Tensions stemming from the U.S.-China trade war escalated sharply over the last few days, with much happening as Asian markets were shut down for the weekend.China Economyread more
The latest round of tariff announcements in the last few days means that by the end of the year, essentially all Chinese goods exported to the U.S. will be subject to duties.China Economyread more
Futures fell after Trump said the U.S. will raise tariffs on more than $500 billion worth of Chinese imports, increasing trade tensions.Marketsread more
Clouding the G-7 gathering, which represents the world's major industrial economies, are the tit-for-tat tariffs between Washington and Beijing.Politicsread more
Carl Medlock used to work at Tesla. Now he's one of the few people in the U.S. that can fix the company's original Roadster electric vehicles.Technologyread more
Hours after President Trump said Sunday he had "second thoughts" about escalating the trade war with China, the White House sought to explain his remark because it was...Politicsread more
President Donald Trump said that he would have a major trade deal with U.K. after it leaves the European Union.Politicsread more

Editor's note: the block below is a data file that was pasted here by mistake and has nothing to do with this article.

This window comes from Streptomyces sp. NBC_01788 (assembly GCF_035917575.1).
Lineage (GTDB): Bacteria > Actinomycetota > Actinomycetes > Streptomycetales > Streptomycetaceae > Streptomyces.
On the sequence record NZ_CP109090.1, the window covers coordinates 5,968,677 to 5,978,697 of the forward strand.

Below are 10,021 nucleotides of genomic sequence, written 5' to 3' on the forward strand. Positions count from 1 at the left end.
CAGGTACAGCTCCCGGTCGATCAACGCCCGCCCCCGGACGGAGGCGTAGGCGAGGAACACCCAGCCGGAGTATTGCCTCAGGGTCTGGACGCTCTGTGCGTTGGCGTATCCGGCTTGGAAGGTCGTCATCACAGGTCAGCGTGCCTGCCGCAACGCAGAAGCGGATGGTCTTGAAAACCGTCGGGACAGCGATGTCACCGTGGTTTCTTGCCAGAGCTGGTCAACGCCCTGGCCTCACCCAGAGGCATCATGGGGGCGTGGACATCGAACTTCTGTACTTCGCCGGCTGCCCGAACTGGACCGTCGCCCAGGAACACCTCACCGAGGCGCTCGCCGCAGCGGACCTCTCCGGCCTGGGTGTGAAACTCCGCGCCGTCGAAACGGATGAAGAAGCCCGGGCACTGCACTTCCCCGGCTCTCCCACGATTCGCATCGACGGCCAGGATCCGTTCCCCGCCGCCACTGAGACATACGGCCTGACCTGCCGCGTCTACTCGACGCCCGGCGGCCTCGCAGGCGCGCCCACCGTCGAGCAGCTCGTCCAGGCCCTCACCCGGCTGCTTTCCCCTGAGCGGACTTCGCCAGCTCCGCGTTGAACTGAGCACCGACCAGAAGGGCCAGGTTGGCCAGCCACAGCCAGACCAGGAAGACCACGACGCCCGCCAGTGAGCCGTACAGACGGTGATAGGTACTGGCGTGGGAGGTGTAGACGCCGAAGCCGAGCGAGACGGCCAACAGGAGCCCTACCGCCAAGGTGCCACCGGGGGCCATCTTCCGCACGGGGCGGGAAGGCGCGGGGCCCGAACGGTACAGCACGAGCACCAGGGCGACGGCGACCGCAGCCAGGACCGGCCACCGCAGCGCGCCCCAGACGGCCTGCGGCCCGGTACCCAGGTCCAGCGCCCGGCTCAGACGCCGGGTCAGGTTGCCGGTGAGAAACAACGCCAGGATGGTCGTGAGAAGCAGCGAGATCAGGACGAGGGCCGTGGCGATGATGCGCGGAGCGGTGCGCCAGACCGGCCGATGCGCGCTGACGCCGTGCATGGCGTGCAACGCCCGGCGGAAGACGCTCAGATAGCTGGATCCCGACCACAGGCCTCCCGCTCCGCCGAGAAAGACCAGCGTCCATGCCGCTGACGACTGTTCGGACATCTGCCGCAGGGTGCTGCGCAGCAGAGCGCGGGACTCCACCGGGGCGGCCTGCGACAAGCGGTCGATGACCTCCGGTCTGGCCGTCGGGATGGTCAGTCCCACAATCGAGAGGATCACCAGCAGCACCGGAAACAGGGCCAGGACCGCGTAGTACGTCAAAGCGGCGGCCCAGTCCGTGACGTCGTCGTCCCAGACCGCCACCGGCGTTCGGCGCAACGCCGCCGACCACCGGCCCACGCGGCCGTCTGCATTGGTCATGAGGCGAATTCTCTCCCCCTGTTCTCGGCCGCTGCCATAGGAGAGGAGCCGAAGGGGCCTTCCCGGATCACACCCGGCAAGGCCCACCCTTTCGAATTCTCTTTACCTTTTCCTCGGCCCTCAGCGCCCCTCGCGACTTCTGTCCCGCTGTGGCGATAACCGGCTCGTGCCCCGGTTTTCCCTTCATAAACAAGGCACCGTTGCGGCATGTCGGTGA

Despite Kudlow's expectations, China said on Saturday that it strongly opposes Trump's decision to levy additional tariffs on $550 billion worth of Chinese goods, and warned...Politicsread more
President Donald Trump said Sunday he was not happy after North Korea launched short-range ballistic missiles over the weekend.Politicsread more
Bryn Mawr Trust CIO Jeffrey Mills lists where to put money to work as Wall Street copes with trade war and recession jitters.Futures Nowread more
The announcement for Target also comes on the heels of a strong quarterly earnings report, where it showed it drove more people to stores and got them to spend more money...Retailread more
As 2017 comes to a close, CNBC's Jim Cramer has noticed that one of the market's starkest features is its shortage of stock.
"We don't have enough shares to go around. That's how I feel about this incredibly strong year and the uber-bullish reaction to tax reform, " the "Mad Money " host said. "There's just not enough supply, not enough stock to meet the demand from buyers who had to radically switch their orientation to deal with a much more positive backdrop."
"When portfolio managers want to reach for a big company that's a major beneficiary of the tax reform, you know what? They're thinking Walmart, not Amazon," Cramer said. "In fact, you can easily imagine them dumping the fast-growing e-commerce play for Walmart here."
But sellers of Amazon would probably regret it once they saw the online giant's likely robust holiday sales, and once the tax plan's benefits to Walmart were priced in, he argued.
"I'd be a buyer of Amazon into any weakness," Cramer said. "But given that the passage of the bill was a surprise and the analysts are just now putting pen to paper to figured out its impact, my guess is that the out-of-Amazon-into-Walmart trade ... could continue for longer than people think."